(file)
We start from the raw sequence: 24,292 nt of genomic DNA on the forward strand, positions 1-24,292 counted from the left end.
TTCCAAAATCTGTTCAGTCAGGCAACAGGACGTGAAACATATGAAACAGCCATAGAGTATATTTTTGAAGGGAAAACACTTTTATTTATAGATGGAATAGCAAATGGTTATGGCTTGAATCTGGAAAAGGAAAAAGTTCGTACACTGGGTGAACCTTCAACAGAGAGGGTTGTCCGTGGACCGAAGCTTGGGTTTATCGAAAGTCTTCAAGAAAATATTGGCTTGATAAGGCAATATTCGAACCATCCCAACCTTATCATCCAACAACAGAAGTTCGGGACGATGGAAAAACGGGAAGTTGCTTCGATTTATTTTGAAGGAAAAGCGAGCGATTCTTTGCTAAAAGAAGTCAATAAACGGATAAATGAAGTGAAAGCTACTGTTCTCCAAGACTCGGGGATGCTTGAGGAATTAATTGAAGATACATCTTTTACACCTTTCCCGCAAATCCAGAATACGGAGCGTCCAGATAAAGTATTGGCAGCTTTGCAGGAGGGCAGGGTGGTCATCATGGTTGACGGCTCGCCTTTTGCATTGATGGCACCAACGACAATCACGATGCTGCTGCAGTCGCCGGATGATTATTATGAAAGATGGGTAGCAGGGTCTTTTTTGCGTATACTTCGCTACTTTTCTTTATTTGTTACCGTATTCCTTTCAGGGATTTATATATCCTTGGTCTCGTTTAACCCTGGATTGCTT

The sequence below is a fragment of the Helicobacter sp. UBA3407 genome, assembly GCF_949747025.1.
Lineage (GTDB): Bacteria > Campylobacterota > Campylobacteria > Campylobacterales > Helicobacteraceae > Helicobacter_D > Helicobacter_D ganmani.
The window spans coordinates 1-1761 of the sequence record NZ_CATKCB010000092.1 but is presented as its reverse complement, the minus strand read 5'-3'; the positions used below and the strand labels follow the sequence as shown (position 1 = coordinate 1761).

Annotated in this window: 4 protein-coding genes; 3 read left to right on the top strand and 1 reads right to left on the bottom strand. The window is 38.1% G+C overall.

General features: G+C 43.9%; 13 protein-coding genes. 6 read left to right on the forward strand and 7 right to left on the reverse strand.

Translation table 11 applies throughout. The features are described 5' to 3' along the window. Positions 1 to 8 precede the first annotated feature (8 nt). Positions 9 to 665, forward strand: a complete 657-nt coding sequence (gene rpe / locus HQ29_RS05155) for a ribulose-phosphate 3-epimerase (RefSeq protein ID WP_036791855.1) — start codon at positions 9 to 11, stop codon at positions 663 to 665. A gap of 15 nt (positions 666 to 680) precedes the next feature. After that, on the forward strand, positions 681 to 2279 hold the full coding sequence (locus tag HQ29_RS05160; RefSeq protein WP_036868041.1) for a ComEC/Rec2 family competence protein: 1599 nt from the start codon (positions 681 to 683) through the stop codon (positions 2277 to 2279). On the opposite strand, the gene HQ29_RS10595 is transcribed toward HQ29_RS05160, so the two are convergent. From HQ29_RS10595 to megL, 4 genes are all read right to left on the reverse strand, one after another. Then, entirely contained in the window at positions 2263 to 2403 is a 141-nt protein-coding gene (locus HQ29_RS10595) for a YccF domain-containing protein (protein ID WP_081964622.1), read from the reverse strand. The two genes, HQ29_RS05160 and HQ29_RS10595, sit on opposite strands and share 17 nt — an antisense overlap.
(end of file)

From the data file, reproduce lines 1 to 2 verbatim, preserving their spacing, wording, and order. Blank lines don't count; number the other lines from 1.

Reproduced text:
We start from the raw sequence: 24,292 nt of genomic DNA on the forward strand, positions 1-24,292 counted from the left end.
TTCCAAAATCTGTTCAGTCAGGCAACAGGACGTGAAACATATGAAACAGCCATAGAGTATATTTTTGAAGGGAAAACACTTTTATTTATAGATGGAATAGCAAATGGTTATGGCTTGAATCTGGAAAAGGAAAAAGTTCGTACACTGGGTGAACCTTCAACAGAGAGGGTTGTCCGTGGACCGAAGCTTGGGTTTATCGAAAGTCTTCAAGAAAATATTGGCTTGATAAGGCAATATTCGAACCATCCCAACCTTATCATCCAACAACAGAAGTTCGGGACGATGGAAAAACGGGAAGTTGCTTCGATTTATTTTGAAGGAAAAGCGAGCGATTCTTTGCTAAAAGAAGTCAATAAACGGATAAATGAAGTGAAAGCTACTGTTCTCCAAGACTCGGGGATGCTTGAGGAATTAATTGAAGATACATCTTTTACACCTTTCCCGCAAATCCAGAATACGGAGCGTCCAGATAAAGTATTGGCAGCTTTGCAGGAGGGCAGGGTGGTCATCATGGTTGACGGCTCGCCTTTTGCATTGATGGCACCAACGACAATCACGATGCTGCTGCAGTCGCCGGATGATTATTATGAAAGATGGGTAGCAGGGTCTTTTTTGCGTATACTTCGCTACTTTTCTTTATTTGTTACCGTATTCCTTTCAGGGATTTATATATCCTTGGTCTCGTTTAACCCTGGATTGCTT